Dec 28, 2016

Malaysians working abroad can save with EPF

Malaysians working abroad can save with EPF
credit image : FMT

BANGI: Malaysians working abroad can make contributions to the Employees Provident Fund (EPF) via the 1Malaysia Retirement Savings Scheme (SP1M).

Johor EPF branch Retirement Advisory Service (RAS) officer Faizal Abu Al-Ashari said those below age 55 could register as EPF members to make savings until they reach retirement age.

 The explanation refuted the perception that Malaysians working abroad are not eligible to make savings with EPF.

“The SP1M was introduced to encourage the self-employed and those without fixed income to contribute voluntarily based on their capability.

This includes Malaysians working abroad,” Faizal said. He said EPF members can make contributions of between RM50 and RM60,000 a year at any time according to their ability and will receive annual dividends based on current rate, just like other contributors.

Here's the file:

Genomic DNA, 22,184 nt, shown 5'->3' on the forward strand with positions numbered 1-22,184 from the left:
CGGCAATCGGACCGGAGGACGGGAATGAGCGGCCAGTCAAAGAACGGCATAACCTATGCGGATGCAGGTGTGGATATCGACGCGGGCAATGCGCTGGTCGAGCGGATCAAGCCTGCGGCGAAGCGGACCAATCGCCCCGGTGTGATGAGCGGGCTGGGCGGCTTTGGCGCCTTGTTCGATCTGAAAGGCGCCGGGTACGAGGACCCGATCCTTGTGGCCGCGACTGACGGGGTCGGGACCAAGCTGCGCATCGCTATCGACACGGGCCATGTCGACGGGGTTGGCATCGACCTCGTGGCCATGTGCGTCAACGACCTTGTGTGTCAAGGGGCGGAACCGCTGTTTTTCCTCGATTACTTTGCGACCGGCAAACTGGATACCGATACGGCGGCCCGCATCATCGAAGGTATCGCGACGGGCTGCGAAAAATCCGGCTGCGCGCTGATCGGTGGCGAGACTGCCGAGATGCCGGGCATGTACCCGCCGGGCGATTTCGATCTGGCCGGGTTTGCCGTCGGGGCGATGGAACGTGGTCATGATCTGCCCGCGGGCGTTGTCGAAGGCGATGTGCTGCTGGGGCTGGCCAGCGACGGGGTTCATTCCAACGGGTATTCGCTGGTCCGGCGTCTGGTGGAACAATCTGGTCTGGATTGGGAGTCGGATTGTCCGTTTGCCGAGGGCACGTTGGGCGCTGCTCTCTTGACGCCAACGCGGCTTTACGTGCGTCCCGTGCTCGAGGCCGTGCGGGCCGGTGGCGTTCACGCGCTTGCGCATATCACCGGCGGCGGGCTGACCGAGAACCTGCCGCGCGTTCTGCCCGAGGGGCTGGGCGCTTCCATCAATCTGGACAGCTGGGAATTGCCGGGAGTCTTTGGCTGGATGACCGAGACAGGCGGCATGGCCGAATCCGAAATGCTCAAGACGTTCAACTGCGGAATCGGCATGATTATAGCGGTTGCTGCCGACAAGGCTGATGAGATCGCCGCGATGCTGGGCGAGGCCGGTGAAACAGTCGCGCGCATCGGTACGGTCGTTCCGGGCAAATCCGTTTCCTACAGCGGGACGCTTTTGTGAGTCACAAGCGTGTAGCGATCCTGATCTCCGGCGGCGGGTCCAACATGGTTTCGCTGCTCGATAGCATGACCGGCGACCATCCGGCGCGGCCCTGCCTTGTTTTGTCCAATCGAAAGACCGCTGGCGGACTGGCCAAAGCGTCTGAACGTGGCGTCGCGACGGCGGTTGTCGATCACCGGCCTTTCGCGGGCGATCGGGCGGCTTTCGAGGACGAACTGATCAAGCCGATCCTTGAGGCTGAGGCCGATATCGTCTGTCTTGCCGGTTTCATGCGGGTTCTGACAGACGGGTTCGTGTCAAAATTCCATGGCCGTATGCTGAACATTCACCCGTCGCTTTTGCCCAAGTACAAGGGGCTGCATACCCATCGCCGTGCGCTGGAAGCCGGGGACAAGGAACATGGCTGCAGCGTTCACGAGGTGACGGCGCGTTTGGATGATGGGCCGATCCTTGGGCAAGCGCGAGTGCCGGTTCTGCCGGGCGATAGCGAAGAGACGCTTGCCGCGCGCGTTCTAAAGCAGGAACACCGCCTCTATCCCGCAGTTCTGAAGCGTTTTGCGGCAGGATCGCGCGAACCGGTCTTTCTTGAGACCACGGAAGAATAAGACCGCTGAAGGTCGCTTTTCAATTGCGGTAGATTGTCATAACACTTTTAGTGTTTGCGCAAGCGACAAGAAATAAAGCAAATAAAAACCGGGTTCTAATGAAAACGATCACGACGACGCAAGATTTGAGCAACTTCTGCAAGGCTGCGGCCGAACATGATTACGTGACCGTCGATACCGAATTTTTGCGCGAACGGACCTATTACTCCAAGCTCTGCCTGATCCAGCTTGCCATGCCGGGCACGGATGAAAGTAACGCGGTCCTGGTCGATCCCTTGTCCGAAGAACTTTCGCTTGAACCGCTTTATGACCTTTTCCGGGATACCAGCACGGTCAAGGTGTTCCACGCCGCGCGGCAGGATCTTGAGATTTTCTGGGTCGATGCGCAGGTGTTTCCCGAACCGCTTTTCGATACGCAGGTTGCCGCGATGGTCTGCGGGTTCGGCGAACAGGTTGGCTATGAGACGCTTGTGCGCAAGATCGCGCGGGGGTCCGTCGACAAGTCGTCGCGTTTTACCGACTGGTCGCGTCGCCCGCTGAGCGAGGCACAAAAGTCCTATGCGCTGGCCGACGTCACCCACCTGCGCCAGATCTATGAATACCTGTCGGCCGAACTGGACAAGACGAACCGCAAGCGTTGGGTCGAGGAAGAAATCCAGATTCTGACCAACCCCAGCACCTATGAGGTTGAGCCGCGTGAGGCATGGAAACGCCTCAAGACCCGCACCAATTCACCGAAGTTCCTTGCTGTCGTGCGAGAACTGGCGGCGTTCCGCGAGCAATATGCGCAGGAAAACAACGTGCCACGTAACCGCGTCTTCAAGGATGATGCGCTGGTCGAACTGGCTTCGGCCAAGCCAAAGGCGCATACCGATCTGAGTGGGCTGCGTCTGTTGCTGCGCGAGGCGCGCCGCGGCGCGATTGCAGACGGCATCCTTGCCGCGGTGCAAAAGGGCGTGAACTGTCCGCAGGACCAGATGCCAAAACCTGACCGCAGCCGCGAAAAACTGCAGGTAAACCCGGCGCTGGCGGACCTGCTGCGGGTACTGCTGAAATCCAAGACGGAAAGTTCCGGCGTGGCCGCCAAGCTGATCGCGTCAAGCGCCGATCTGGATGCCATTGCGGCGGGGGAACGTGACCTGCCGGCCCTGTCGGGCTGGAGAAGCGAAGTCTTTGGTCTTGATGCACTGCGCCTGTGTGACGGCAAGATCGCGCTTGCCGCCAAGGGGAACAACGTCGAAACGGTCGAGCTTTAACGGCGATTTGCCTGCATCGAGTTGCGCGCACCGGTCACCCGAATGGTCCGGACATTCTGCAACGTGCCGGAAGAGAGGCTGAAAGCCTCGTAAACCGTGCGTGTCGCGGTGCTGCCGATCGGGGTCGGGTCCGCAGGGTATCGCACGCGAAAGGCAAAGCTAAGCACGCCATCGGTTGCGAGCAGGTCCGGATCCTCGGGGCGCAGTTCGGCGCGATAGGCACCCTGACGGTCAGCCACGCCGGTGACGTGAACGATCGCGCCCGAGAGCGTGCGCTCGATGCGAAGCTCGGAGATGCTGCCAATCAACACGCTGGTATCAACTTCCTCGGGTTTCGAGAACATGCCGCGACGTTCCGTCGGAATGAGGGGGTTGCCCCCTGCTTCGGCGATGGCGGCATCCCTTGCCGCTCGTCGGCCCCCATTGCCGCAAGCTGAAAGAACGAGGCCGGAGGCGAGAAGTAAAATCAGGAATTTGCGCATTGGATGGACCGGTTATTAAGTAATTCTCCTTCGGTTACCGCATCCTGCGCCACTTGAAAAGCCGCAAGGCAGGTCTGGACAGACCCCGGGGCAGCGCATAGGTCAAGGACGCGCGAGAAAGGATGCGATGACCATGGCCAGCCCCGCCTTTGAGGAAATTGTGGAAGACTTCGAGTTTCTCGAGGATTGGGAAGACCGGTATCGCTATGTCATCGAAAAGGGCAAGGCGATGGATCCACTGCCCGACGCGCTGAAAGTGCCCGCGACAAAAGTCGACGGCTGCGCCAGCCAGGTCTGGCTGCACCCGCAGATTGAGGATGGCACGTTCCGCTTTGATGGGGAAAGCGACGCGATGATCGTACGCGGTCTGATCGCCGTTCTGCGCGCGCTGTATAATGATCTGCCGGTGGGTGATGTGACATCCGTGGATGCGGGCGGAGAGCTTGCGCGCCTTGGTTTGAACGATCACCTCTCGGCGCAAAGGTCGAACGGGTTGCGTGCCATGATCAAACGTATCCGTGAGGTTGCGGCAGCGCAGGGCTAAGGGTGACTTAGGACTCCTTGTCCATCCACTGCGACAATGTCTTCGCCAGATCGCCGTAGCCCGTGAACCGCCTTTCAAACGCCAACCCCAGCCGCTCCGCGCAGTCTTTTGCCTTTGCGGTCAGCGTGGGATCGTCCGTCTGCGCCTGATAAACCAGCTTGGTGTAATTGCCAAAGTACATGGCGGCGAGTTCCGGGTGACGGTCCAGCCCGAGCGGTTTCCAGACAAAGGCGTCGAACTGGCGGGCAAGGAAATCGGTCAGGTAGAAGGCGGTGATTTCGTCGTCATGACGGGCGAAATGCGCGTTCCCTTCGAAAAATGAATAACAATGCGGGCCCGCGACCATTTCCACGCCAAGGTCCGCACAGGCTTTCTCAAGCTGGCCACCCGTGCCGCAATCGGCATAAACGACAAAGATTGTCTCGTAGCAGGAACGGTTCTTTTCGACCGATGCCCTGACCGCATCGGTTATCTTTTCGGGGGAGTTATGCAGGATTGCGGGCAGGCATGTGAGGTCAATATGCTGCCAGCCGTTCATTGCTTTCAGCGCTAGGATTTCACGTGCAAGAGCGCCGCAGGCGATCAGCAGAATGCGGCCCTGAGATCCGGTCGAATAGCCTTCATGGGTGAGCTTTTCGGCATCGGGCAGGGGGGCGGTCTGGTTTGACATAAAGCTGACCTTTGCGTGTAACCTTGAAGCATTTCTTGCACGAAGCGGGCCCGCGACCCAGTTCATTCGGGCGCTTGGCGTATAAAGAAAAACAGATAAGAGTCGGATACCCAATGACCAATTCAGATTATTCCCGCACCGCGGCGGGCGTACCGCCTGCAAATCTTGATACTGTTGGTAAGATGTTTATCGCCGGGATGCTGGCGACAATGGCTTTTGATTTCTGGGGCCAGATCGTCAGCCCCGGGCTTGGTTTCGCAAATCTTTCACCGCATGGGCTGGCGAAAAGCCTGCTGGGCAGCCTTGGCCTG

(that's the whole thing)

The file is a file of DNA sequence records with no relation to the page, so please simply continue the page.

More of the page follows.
Those interested can register at the EPF office by filling out a special form, and payment can be made at the counter or via agents such as Maybank, Public Bank, RHB Bank, Bank Simpanan Nasional, and also online at Maybank or Public Bank.

Faizal said besides SP1M, those eligible can make personal savings deposits via voluntary contribution. He said to raise awareness on the importance of retirement planning, RAS provided advice and guidance to members for free.

Last year, 65% of EPF members aged 54 years with savings of RM50,000 and below spent their EPF savings within three to five years.

 RAS, the first of its kind in South-East Asia, is an initiative under EPF's Social Security Excellence and Strategic Plan 2013-2017.

Faizal said since its launch in 2014 until August, close to 18,000 EPF members sought advice from RAS face-to-face at branches.

“The Johor RAS branch officially opened last October. A total of 1,500 members have come to our branch for advice about planning their savings.

The customers are of various ages, races and background. They include civil servants, private sector employees, factory workers and the self-employed,” he said. — Bernama

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